Factory strength lifts Chicago Fed’s national activity index

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A measure of national economic activity calculated at the Chicago Federal Reserve gained in December with a particular push from factories. Housing and other components in the index softened.

The Chicago Fed’s index of national economic activity rose to a positive 0.15 last month from a downwardly revised positive 0.11 in November, the central bank branch reported Monday. October’s reading of positive 0.87 was the highest for the volatile index since positive 0.94 in December 2006.

Chicago Fed


The swings over the past few months highlight the importance of the index’s less-volatile, three-month moving average. It edged down to positive 0.23 in December from positive 0.26 in November.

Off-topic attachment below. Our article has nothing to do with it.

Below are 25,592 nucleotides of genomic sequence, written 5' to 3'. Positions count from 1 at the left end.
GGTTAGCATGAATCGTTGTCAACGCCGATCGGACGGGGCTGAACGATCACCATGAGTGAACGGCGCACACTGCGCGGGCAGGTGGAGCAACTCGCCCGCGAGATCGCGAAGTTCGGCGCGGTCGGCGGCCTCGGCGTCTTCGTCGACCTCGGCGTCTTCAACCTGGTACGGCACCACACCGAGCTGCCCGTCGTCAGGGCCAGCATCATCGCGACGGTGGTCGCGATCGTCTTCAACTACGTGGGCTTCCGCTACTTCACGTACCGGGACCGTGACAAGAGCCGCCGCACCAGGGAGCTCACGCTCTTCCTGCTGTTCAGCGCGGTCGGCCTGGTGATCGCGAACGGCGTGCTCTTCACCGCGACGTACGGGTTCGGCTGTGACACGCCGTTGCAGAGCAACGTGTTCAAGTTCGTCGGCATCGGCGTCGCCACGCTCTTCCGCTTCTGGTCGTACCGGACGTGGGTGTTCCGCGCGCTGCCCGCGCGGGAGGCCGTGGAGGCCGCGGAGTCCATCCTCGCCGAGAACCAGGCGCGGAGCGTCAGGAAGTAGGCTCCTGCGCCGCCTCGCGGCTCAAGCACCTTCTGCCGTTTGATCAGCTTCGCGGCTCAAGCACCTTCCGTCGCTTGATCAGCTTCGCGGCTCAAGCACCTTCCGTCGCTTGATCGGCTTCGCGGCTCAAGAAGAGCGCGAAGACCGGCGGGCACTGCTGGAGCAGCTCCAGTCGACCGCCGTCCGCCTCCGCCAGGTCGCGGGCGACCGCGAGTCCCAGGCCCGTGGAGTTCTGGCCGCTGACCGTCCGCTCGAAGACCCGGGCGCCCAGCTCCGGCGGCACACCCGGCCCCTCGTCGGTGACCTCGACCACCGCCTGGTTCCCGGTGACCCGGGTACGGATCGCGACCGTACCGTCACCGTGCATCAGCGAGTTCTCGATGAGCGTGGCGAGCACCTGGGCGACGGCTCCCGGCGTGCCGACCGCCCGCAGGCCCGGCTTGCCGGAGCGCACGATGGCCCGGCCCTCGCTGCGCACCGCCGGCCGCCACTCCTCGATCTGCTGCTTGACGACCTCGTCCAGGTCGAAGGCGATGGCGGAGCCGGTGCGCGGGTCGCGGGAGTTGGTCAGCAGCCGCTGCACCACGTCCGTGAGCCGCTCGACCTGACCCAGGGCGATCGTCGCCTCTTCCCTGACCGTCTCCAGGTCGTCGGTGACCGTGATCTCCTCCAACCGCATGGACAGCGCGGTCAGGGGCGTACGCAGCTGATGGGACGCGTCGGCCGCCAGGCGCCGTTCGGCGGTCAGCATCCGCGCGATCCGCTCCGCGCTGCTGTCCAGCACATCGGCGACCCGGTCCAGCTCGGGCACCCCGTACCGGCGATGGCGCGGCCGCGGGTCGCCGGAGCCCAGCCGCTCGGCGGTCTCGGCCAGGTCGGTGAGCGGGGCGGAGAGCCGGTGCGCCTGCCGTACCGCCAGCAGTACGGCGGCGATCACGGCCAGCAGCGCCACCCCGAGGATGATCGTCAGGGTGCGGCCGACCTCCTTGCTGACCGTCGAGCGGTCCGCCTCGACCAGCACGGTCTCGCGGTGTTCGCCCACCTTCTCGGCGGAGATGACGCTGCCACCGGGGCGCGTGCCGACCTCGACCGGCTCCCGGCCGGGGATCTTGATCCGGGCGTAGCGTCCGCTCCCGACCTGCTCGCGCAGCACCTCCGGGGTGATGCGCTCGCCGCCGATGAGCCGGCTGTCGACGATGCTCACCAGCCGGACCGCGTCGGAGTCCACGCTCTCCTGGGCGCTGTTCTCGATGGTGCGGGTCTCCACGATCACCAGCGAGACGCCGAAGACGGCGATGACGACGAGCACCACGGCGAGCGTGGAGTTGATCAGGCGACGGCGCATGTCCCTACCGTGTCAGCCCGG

The Chicago Fed index is a weighted average of 85 economic indicators, designed so that zero represents trend growth and a three-month average below negative 0.70 suggests a recession has begun. Forty-three of the 85 individual indicators made positive contributions to the CFNAI in December, while 42 made negative contributions.

The biggest help to the index last month was a larger contribution from the factory sector; it improved to positive 0.25 from negative 0.02. Other Fed data had already shown that industrial production increased 0.9% percent in December in a rebound from a 0.1% drop in November.

The employment component in the Chicago Fed report weakened, as did personal consumption and housing.

U.S. stocks












SPX, +0.27%










 showed little reaction to Monday’s economic data, fighting for gains amid a cautious stance among investors as the partial government shutdown stretched to a third day.



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